Episcopal Diocese of Virginia
The Episcopal Church »  |  The Diocese of Virginia

Good Friday April 18, 2014

I got a graduation announcement the other day from a friend’s daughter. It said she was finishing her degree at FloridaState magna cum laude. Four years of her life that no doubt included a lot of work, a lot of fun and a lot of learning about who she is as an adult is over. It is finished. But now a new life begins. I got her a card that says, “Congratulations on your graduation from college” on the outside. But the card is not blank on the inside. The cover refers to the past, but the inside offers best wishes for a wonderful future. It points toward what is to come in her life.

Jesus’ last words from the cross in the Gospel of John are, “It is finished.” It is a phrase that points to the past and yet looks toward the next things to come. What is finished? Jesus’ ministry on earth is finished. His teaching, his healing, his exorcisms, his feeding of the people physically, emotionally and spiritually is ended. His death marks the end of his life on earth, just as our deaths will put a period to the lives we have lived.

Jesus’ death also marks the finish of the power of sin and death. Sin will not go away as long as we live in a broken world, but it will be forgiven, and we will be made new people little by little. Death will also remain a reality in our sinful world; Adam and Eve were told if they ate of the tree of the knowledge of good and evil, they would die and so they did. And so have human beings since the beginning of time.

Jesus’ death marks the finish of his reconciling work. Jesus was not sent by God to condemn the world, but so the world might be saved through him, says John 3:17. Jesus was sent to show us how much God loves us and how much we can depend on God to take care of us so we do not have to practice manipulation, degradation of others, violence or oppression to get what we think we need in life. Jesus’ work, according to John, was to get us to believe in him and his message.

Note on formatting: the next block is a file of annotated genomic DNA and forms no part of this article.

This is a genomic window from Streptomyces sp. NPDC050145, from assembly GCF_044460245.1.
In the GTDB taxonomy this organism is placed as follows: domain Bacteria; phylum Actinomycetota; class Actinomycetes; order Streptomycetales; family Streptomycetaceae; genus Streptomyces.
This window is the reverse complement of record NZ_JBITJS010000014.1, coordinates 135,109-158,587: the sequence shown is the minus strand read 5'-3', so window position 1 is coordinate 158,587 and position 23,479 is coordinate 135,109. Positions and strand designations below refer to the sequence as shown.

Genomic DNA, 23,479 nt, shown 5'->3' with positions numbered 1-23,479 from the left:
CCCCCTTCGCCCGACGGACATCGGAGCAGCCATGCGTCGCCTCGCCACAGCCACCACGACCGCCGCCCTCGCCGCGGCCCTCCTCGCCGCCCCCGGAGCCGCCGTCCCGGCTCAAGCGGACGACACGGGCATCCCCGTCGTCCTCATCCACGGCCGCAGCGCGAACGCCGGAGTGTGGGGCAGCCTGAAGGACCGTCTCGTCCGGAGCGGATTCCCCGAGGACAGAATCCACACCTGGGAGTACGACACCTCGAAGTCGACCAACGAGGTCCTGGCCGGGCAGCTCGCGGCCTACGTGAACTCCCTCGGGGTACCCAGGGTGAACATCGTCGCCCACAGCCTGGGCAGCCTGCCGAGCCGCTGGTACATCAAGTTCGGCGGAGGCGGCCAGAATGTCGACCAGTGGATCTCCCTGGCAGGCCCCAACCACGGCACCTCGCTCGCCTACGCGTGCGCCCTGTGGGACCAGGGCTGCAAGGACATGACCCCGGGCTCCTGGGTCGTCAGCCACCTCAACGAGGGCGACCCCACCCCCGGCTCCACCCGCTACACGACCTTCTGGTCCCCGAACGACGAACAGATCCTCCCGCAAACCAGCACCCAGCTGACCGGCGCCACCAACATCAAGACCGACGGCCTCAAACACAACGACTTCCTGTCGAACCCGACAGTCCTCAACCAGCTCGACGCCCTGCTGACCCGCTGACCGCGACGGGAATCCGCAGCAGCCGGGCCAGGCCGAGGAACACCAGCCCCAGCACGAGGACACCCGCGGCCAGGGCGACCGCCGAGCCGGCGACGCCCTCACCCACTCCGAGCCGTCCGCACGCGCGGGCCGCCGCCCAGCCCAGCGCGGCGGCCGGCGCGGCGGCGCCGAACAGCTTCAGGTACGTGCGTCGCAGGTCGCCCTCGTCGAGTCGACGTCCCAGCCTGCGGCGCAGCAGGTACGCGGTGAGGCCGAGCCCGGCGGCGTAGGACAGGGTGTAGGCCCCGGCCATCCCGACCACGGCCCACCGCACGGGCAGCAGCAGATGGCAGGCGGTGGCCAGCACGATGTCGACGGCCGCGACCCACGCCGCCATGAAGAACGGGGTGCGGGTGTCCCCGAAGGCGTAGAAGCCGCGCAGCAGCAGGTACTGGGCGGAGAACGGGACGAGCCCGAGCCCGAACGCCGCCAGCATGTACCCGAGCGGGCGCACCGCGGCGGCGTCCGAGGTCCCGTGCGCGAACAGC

But the finish that was Jesus’ death also marks a new beginning. Jesus’ death will result in his resurrection, in his overcoming of death forever, not only for him but for us. And Jesus’ resurrection marks not just the beginning of eternal life after death, but the beginning of eternal life here and now, as soon as we believe in Jesus and what he has said. We can begin to lead a new life that puts God at the center and lets us love one another as Jesus loved us. Our new life as servants of God and servants of others will be one marked by joy and gratitude for the immeasurable gift we have been given.

There is no doubt that Jesus’ last words were planned – crafted so that bystanders like the women and the beloved disciple, bystanders like us, could understand that while Jesus’ life and ministry and mission were over, our future was just beginning. The passion in John does not have a scared Jesus in the garden; it has an eyes-wide-open purpose-driven Jesus. It is clear that Jesus is in control of his destiny throughout the gospel. In a passage talking about slavery and freedom, he speaks of knowing Abraham. When he is asked how that is possible, he says “before Abraham was I am”. Of course, I AM is how God identified himself to Moses; therefore Jesus is identifying himself as one with God. He also calls himself God’s Son. When the soldiers come to arrest him and they ask for Jesus, he says, “I am he” (another translation of I AM), and the soldiers back up and fall down because once again Jesus is identifying himself as God. Jesus holds all the power at his trial. When Pilate says he has the power of life or death over Jesus, Jesus says that he only has the power because God has made it possible. If God had not, Jesus implies, there would be no way he could hold Jesus. Jesus carries his own cross to Golgotha. He ties up loose ends, giving his mother into the beloved disciple’s care. It is as if he were ticking off some imaginary check list headed, “Make sure I do these things before I die”. Finally, Jesus hands over his own spirit to God. A man in control until the very end.